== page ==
Some of our readers might well be in the market for such a tug. It’s not fast, 60 tops, but you can cruise it coast to coast at better than 50. If you are the type who collects kids everytime you turn over and have six or seven, then this tin envelope is perfect for that trip to camp, the beach or to the relief office. If you are the type who likes to take to the broad plains or woods after big American game with some pals and dogs, this is for you. You could live inside and carry your canoes, dead game or a crooked roulette wheel on the roof. It will go anywhere and two feet further than any automobile made in America, with the exception of the four-wheel-drive Jeep. If you get hung up it’s light enough for two or three huskies to get it out of Chloe’s swamp.
I made my test over my regular route and then took the little apple crate into some rough country to try to hang it up. Zero to 60 runs were silly with this as it is not a high-performance car by any means. I did, however, take it over my skid turns at speed to check roadability and found it held even on my gravel corners. This is a fine road car but if you do get crossed up—and the rear breaks away —get off the gas, unlike regular cars, or you might end up in an early grave. Getting off the gas will bring it back on course, usually. We won’t go into the unusual case.
Naturally, like all Volkswagens this is a rear-engine, air-cooled affair. The ride is on the hard side but easily bearable. With a full load it rides better but alone you can count the stripes in the concrete without looking. In pulling power it’s no sensational ball of fire. It will climb right up a tree in the first of its four gears but it’s a slow process. On my regular hill climb she konked out in second but took it easily in first. As I have already said, I saw these rigs fully-loaded climbing over the toughest passes in the Alps. The secret is to be patient. It will climb anything but not fast. When the grade gets real grim the Kombi speed is not much better than a fast walk but it will get there.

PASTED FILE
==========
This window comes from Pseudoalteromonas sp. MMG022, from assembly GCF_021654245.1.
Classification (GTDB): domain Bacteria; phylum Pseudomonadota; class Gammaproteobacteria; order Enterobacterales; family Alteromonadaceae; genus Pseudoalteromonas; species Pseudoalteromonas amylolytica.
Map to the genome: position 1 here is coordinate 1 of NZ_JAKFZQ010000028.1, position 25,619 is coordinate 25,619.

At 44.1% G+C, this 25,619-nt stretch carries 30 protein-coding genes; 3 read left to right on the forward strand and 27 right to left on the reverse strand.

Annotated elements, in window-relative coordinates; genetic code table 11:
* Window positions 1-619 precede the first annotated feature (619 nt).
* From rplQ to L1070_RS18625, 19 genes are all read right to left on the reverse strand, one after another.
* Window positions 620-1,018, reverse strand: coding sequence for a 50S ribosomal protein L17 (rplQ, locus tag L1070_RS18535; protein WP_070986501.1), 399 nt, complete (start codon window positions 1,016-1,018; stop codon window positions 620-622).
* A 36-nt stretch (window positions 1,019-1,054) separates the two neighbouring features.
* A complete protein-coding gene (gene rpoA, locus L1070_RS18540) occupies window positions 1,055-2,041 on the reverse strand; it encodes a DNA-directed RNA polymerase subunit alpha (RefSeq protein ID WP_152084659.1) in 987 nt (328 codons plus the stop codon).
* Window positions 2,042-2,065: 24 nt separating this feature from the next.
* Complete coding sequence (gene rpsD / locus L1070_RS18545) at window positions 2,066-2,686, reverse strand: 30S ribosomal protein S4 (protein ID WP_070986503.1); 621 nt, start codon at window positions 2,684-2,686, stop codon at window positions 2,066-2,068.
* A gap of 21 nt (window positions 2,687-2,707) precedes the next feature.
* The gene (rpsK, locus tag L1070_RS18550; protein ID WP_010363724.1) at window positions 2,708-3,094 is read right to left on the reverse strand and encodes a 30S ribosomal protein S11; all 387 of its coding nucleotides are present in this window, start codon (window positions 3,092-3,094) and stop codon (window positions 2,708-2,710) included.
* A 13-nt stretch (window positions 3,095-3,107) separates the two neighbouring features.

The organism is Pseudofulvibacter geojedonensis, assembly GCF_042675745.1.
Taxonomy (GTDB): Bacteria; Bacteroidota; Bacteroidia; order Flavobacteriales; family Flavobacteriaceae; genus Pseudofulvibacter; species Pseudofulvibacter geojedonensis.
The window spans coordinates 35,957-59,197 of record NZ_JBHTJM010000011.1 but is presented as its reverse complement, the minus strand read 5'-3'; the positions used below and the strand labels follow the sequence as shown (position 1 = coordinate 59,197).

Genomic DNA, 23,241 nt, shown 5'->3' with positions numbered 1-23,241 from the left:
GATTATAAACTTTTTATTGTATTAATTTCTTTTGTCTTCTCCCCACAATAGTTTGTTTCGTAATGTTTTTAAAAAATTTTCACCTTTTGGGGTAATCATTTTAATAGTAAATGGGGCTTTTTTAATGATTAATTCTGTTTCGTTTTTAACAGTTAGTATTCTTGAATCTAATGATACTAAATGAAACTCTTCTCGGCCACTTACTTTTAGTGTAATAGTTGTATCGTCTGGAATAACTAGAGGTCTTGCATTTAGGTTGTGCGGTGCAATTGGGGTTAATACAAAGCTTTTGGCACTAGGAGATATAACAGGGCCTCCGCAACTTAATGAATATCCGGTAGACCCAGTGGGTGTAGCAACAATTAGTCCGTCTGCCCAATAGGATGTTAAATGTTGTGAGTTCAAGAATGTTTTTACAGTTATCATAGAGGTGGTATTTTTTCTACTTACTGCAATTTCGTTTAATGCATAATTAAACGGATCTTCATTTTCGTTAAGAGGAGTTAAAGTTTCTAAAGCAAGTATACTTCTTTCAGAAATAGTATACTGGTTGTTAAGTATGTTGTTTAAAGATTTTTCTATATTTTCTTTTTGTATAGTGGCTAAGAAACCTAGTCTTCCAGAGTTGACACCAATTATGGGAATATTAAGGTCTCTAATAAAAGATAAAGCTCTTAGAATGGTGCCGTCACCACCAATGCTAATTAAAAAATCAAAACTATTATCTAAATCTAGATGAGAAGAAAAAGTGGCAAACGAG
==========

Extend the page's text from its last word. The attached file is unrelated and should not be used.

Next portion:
Patience is a European motoring trait, unknown over here. The average American driver would slit his throat if he had to go over the Alps in the average European low-powered family car. It’s like walking upstairs pulling a bull moose. To the typical American, that underpowered, high-speed slow grind is similar to a nail scraping on a blackboard. In Europe it’s the order of the day so no one thinks anything about it, especially as they are getting twice as many miles to the gallon (where gas may run as high as a dollar a gallon), compared with average American transportation.
For the price of one or two good bottles of whiskey you can buy enough Kombi fuel for a round-trip up the Alcan Highway after bear. This car will never appeal to the so-called suburban station wagon set because it looks too much like a truck. It should appeal, though, to the guy who is just interested in the best equipment, whether it’s to take his brood to the beach or for a trip to the coast with all his earthly possessions including his TV set and the furniture. Paul Whiteman is thinking about buying one of these for a hunting car just to take to regular shoots. He would rig it up with an ice box, stove, gun racks, etc. This is just the thing for a rod and gun club to buy for the members as a mobile base or for field trial enthusiasts to carry a dozen or so dogs and equipment in. If it was just a little faster, what a job for pulling another Brinks holdup in! First, you would put the armored car in the back. Then—oh, well, you know what I mean. •